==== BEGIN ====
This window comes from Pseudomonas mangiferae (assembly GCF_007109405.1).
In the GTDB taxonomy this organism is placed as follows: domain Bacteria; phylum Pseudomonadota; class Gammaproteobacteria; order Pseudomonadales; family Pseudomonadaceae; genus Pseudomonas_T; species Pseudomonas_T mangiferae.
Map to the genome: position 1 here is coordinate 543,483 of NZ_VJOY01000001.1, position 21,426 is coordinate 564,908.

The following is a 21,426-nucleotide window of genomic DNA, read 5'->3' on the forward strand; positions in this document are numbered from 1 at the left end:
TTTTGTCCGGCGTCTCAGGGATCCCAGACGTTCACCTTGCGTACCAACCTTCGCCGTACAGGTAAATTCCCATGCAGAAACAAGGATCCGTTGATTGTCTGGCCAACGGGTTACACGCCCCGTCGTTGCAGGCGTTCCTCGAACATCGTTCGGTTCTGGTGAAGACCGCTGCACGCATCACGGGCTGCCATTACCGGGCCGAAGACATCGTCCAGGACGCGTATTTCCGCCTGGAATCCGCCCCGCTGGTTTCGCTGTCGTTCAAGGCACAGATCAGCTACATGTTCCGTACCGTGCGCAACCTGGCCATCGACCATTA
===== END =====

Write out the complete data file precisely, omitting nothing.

This window comes from Pseudomonas mangiferae (assembly GCF_007109405.1).
In the GTDB taxonomy this organism is placed as follows: domain Bacteria; phylum Pseudomonadota; class Gammaproteobacteria; order Pseudomonadales; family Pseudomonadaceae; genus Pseudomonas_T; species Pseudomonas_T mangiferae.
Map to the genome: position 1 here is coordinate 543,483 of NZ_VJOY01000001.1, position 21,426 is coordinate 564,908.

The following is a 21,426-nucleotide window of genomic DNA, read 5'->3' on the forward strand; positions in this document are numbered from 1 at the left end:
TTTTGTCCGGCGTCTCAGGGATCCCAGACGTTCACCTTGCGTACCAACCTTCGCCGTACAGGTAAATTCCCATGCAGAAACAAGGATCCGTTGATTGTCTGGCCAACGGGTTACACGCCCCGTCGTTGCAGGCGTTCCTCGAACATCGTTCGGTTCTGGTGAAGACCGCTGCACGCATCACGGGCTGCCATTACCGGGCCGAAGACATCGTCCAGGACGCGTATTTCCGCCTGGAATCCGCCCCGCTGGTTTCGCTGTCGTTCAAGGCACAGATCAGCTACATGTTCCGTACCGTGCGCAACCTGGCCATCGACCATTA